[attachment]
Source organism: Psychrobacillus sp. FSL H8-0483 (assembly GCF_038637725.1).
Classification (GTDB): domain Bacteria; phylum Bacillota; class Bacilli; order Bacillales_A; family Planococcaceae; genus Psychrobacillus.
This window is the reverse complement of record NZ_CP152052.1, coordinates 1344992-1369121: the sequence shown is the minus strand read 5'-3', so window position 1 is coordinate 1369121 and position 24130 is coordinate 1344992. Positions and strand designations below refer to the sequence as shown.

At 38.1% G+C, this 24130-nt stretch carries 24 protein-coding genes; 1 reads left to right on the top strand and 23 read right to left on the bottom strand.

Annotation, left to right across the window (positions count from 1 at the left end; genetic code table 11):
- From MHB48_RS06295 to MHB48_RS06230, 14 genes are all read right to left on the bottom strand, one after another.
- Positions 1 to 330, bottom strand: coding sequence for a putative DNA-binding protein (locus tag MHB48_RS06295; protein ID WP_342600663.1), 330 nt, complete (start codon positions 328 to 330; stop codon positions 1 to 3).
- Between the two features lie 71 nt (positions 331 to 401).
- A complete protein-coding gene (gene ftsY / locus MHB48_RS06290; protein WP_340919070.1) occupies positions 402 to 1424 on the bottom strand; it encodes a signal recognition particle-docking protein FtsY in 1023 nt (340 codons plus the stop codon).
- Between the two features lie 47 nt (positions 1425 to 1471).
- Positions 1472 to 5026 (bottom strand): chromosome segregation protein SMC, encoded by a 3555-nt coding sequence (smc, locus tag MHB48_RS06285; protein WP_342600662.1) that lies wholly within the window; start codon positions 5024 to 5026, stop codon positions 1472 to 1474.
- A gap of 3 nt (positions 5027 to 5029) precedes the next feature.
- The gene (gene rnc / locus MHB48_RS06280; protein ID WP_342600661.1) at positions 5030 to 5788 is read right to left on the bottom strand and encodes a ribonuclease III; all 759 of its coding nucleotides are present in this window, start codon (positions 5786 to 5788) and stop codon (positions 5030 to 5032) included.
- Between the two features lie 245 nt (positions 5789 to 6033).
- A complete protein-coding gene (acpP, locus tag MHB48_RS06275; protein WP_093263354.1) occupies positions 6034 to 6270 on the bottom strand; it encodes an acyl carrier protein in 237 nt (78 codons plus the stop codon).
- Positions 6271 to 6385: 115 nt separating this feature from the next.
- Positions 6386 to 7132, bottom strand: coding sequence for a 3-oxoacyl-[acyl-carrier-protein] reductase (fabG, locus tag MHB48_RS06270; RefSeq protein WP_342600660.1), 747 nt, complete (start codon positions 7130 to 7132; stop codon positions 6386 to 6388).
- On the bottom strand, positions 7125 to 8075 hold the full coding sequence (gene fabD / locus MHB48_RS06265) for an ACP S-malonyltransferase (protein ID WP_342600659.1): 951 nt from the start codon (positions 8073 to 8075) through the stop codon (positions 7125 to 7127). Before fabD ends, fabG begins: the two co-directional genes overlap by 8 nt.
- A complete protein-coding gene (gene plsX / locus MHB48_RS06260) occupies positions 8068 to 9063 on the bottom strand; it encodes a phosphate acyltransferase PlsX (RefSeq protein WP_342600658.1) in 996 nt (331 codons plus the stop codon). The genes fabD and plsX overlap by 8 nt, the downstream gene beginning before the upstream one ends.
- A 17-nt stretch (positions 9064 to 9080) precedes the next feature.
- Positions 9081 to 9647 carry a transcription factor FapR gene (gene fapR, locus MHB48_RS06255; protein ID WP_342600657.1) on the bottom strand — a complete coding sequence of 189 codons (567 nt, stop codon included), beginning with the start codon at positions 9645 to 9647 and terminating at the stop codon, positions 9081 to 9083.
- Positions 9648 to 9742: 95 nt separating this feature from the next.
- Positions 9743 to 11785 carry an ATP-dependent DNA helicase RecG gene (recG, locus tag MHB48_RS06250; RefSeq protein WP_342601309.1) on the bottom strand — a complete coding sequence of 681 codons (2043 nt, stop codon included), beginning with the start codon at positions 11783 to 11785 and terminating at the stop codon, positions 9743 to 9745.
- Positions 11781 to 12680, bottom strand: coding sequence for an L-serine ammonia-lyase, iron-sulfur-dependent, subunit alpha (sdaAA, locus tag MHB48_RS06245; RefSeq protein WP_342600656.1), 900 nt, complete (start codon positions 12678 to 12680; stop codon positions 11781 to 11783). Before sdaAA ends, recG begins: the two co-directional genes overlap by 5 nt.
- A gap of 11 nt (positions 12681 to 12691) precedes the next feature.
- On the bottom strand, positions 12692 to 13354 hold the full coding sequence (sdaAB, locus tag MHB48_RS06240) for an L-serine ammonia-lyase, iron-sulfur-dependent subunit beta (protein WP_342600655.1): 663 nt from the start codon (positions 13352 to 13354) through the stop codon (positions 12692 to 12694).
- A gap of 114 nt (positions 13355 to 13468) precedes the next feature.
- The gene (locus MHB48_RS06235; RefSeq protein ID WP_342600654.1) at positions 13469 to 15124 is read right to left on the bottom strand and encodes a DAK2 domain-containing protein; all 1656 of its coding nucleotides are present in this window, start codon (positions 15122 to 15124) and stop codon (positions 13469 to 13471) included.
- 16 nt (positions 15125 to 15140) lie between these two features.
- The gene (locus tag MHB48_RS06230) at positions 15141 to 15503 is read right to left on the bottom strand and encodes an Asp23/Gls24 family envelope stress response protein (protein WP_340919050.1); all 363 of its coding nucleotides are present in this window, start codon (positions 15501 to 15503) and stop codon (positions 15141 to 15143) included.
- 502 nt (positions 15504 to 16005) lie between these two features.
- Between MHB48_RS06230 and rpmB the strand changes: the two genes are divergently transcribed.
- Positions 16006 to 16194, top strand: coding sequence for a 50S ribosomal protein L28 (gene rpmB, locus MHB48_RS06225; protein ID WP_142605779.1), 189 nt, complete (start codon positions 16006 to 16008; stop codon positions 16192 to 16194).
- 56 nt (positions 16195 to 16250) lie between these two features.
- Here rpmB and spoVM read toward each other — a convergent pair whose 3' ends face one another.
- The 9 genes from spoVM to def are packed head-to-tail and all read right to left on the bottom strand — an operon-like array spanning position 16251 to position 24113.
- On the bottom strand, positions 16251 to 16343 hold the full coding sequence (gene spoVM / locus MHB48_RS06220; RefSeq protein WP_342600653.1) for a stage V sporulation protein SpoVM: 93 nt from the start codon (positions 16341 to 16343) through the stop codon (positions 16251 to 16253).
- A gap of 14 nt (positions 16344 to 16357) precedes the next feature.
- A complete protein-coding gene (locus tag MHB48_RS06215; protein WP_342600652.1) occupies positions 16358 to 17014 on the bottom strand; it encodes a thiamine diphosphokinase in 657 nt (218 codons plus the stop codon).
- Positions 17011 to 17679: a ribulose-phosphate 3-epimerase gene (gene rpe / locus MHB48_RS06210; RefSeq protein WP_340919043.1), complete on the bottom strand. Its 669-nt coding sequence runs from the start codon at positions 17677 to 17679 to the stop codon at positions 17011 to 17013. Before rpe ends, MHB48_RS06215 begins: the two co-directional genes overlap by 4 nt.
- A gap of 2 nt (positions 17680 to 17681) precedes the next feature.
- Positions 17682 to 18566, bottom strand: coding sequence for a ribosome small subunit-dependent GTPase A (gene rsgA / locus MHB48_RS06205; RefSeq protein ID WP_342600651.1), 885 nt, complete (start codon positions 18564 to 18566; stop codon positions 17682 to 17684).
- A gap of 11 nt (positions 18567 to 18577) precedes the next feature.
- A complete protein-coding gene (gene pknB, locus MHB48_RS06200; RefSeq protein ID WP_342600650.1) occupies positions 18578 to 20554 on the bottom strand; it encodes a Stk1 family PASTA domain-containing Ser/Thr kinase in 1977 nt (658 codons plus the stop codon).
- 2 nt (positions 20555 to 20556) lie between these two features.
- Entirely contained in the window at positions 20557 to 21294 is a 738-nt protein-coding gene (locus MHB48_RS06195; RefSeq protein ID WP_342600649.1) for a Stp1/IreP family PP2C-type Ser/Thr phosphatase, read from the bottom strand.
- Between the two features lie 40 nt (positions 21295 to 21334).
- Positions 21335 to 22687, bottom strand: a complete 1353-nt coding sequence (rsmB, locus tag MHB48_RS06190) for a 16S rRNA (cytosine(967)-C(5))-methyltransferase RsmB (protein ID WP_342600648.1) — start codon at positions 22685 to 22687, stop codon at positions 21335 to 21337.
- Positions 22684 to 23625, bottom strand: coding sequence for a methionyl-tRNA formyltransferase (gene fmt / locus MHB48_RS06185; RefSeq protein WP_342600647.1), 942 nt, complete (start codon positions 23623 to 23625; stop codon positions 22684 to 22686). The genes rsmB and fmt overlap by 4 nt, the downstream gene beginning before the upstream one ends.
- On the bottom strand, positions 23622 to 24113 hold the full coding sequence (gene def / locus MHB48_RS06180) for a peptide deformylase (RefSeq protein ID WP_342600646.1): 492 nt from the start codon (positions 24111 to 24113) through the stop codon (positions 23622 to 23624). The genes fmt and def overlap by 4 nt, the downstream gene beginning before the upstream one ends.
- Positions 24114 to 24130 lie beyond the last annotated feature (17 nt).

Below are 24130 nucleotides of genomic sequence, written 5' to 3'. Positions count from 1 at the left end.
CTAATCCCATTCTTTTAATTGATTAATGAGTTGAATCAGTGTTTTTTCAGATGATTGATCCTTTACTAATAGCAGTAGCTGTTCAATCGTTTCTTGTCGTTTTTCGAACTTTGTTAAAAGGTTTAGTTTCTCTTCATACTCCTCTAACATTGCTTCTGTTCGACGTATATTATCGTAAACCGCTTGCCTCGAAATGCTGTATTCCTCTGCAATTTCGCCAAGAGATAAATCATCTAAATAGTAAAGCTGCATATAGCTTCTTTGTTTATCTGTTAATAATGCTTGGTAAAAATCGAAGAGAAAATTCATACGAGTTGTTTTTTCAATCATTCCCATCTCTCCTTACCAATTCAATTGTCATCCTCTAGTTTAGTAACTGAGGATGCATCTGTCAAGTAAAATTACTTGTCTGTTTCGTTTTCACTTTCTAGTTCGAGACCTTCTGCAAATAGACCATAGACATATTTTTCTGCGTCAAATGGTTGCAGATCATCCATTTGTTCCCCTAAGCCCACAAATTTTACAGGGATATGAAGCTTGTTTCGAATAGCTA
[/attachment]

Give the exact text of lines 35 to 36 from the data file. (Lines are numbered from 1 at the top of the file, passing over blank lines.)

- Here rpmB and spoVM read toward each other — a convergent pair whose 3' ends face one another.
- The 9 genes from spoVM to def are packed head-to-tail and all read right to left on the bottom strand — an operon-like array spanning position 16251 to position 24113.